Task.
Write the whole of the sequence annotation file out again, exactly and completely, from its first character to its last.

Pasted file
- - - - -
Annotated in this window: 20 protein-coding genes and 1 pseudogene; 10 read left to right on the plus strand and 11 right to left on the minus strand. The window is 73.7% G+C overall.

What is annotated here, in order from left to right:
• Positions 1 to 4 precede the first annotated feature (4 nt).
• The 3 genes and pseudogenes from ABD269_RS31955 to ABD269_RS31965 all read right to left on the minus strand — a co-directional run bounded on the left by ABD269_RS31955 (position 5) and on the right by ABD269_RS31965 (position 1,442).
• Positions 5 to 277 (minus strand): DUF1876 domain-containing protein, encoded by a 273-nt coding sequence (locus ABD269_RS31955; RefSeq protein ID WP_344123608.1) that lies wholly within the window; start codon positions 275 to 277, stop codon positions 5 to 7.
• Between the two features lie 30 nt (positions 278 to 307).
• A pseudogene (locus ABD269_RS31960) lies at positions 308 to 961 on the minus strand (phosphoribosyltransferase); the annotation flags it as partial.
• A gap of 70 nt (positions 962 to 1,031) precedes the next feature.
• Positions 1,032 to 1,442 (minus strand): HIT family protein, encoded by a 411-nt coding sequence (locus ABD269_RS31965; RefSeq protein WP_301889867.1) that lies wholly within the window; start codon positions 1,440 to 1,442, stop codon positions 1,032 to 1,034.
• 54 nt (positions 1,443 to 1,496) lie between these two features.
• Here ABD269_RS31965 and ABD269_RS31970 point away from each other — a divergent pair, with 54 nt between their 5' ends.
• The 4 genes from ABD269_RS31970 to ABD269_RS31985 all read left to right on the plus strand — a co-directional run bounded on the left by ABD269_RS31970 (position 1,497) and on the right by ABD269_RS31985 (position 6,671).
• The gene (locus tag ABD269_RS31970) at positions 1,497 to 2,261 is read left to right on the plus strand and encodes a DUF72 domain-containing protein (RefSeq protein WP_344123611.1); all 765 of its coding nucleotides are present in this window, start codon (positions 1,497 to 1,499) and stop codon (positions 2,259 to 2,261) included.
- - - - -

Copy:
Annotated in this window: 20 protein-coding genes and 1 pseudogene; 10 read left to right on the plus strand and 11 right to left on the minus strand. The window is 73.7% G+C overall.

What is annotated here, in order from left to right:
• Positions 1 to 4 precede the first annotated feature (4 nt).
• The 3 genes and pseudogenes from ABD269_RS31955 to ABD269_RS31965 all read right to left on the minus strand — a co-directional run bounded on the left by ABD269_RS31955 (position 5) and on the right by ABD269_RS31965 (position 1,442).
• Positions 5 to 277 (minus strand): DUF1876 domain-containing protein, encoded by a 273-nt coding sequence (locus ABD269_RS31955; RefSeq protein ID WP_344123608.1) that lies wholly within the window; start codon positions 275 to 277, stop codon positions 5 to 7.
• Between the two features lie 30 nt (positions 278 to 307).
• A pseudogene (locus ABD269_RS31960) lies at positions 308 to 961 on the minus strand (phosphoribosyltransferase); the annotation flags it as partial.
• A gap of 70 nt (positions 962 to 1,031) precedes the next feature.
• Positions 1,032 to 1,442 (minus strand): HIT family protein, encoded by a 411-nt coding sequence (locus ABD269_RS31965; RefSeq protein WP_301889867.1) that lies wholly within the window; start codon positions 1,440 to 1,442, stop codon positions 1,032 to 1,034.
• 54 nt (positions 1,443 to 1,496) lie between these two features.
• Here ABD269_RS31965 and ABD269_RS31970 point away from each other — a divergent pair, with 54 nt between their 5' ends.
• The 4 genes from ABD269_RS31970 to ABD269_RS31985 all read left to right on the plus strand — a co-directional run bounded on the left by ABD269_RS31970 (position 1,497) and on the right by ABD269_RS31985 (position 6,671).
• The gene (locus tag ABD269_RS31970) at positions 1,497 to 2,261 is read left to right on the plus strand and encodes a DUF72 domain-containing protein (RefSeq protein WP_344123611.1); all 765 of its coding nucleotides are present in this window, start codon (positions 1,497 to 1,499) and stop codon (positions 2,259 to 2,261) included.